More California cities reject state sanctuary law

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California cities against sanctuary rights

Los Alamitos mayor Troy Edgar describes how his city and the other against California’s sanctuary law.

Other cities in California are consequences of the exploration of options to Los Alamitos in the rejection of the state sanctuary act.

Members of the Los Alamitos Council voted on Monday to opt-out for a law that limits cooperation between local police and Federal immigration agents.

“Tiny Los Alamitos, kicked the door open,” state Assemblyman Travis Allen told the Orange County Register, “and now other cities throughout California are looking to get on Board and against the illegal sanctuary.”

The law, signed by Gov. Jerry Brown last year, and in force since Jan. 1, includes the prohibition of state and local police authorities, of Information of the Federal authorities, in cases in which illegal immigrants are released prior to the deportation from the detention.

Los Alamitos’ adopted claims regulation, the new state law “in direct conflict with the Federal laws and the Constitution.”

Therefore, the Council said that it “notes that it is impossible to honor our oath to support and defend the Constitution of the United States,” if it’s not opt-out.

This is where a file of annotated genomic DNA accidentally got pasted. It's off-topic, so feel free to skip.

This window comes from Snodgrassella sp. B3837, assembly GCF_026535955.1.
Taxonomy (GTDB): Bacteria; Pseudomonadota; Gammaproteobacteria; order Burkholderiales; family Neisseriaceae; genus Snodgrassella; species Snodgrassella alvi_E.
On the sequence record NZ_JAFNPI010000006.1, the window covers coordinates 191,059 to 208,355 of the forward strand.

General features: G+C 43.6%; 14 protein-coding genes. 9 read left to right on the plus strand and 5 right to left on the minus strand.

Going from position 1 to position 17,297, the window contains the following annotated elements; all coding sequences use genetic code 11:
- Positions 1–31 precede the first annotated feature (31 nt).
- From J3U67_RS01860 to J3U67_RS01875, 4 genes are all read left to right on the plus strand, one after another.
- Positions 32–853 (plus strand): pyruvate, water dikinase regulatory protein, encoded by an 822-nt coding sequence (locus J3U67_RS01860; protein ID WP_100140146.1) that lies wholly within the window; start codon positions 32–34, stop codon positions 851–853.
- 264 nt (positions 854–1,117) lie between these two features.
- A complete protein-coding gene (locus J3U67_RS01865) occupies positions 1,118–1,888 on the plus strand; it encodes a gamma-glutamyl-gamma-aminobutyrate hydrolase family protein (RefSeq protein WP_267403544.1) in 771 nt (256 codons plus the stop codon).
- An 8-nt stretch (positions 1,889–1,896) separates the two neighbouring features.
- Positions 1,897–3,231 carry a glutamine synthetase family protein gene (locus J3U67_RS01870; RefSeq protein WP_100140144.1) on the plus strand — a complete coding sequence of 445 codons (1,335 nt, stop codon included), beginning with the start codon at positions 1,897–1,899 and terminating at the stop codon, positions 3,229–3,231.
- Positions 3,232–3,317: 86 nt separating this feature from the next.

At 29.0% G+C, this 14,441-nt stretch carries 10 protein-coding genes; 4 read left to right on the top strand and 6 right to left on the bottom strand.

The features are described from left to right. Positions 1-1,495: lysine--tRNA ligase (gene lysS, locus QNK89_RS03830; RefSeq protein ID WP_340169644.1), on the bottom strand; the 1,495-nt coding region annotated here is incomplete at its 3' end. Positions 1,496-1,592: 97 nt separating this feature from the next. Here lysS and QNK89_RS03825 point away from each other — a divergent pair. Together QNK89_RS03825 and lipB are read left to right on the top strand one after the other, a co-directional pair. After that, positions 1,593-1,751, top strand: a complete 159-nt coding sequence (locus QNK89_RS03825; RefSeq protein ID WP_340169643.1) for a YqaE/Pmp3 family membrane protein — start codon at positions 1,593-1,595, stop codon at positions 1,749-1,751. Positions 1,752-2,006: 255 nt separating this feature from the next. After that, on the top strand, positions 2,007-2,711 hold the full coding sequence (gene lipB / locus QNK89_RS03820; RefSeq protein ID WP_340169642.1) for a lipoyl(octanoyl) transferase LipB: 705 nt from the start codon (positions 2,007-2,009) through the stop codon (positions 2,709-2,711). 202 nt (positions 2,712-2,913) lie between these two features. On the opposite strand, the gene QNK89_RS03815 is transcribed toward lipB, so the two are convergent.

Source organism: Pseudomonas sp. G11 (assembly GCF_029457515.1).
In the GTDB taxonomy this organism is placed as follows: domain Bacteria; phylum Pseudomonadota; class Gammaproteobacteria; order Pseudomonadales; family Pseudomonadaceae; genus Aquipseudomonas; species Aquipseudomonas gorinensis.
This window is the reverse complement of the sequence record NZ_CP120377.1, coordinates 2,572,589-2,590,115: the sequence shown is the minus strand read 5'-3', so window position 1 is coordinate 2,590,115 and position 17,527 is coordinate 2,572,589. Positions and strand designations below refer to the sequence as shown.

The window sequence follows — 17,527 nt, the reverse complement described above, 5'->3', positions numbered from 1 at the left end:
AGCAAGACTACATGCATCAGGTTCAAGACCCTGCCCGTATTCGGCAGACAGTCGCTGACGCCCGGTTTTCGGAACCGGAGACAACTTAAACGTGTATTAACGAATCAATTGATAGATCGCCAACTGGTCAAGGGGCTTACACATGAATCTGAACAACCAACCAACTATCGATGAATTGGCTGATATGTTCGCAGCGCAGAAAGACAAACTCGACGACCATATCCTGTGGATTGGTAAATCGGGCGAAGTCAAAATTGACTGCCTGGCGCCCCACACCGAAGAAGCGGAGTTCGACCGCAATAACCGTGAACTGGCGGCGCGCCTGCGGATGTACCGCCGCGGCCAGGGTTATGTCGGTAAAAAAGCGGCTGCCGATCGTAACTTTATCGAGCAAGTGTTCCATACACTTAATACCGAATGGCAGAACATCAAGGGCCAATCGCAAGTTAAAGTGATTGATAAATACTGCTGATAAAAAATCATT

The Council’s move, inspired officials in Orange County, and the cities of Aliso Viejo and Buena Park to consider the adoption of similar measures against the California sanctuary act.

Orange County Supervisor Michelle steel said in a statement on Tuesday that it plans a similar regulation to the Board of Supervisors.

“I thank you, adopted by the city of Los Alamitos for standing up for its citizens and the rejection of the so-called ‘sanctuary’ law, in Sacramento, and I urge the County of Orange, and to do all our cities the same,” steel said in the release.

Aliso Viejo mayor Dave Harrington said the Council will discuss the similar action in the next month.

“It’s a great thing what they did,” Harrington told the Orange County Register. “I think they were to the point that we the oath of office to uphold the Constitution of the United States.”

Buena Park Councilwoman Beth Swift said she will follow, and demand a discussion on the measure at the next Council meeting.

Huntington Beach had considered opting out of the state sanctuary law before the Los Alamitos’ decision, the Deputy-above All-said the publication.

The attempts to rebel against the California sanctuary act, is, without a doubt, pit, state, and local legislators against each other.

California Senate leader, Kevin de León, the author of the controversial sanctuary law, and is targeting U.S. sen Dianne Feinstein’s seat, said the law will not be sued against the Constitution, and those councils, the decision to risk it.

Los Alamitos Council “a symbolic vote in favor of President Trump – racist immigration and the enforcement of the policy is disappointing,” said de León, the Ventura County Star said.

“Local governments that are trying to break state law to saddle the cost of your residents with unnecessary and expensive process.”

Lukas Mikelionis is a reporter for Follow him on Twitter @Lukas mikelionis.

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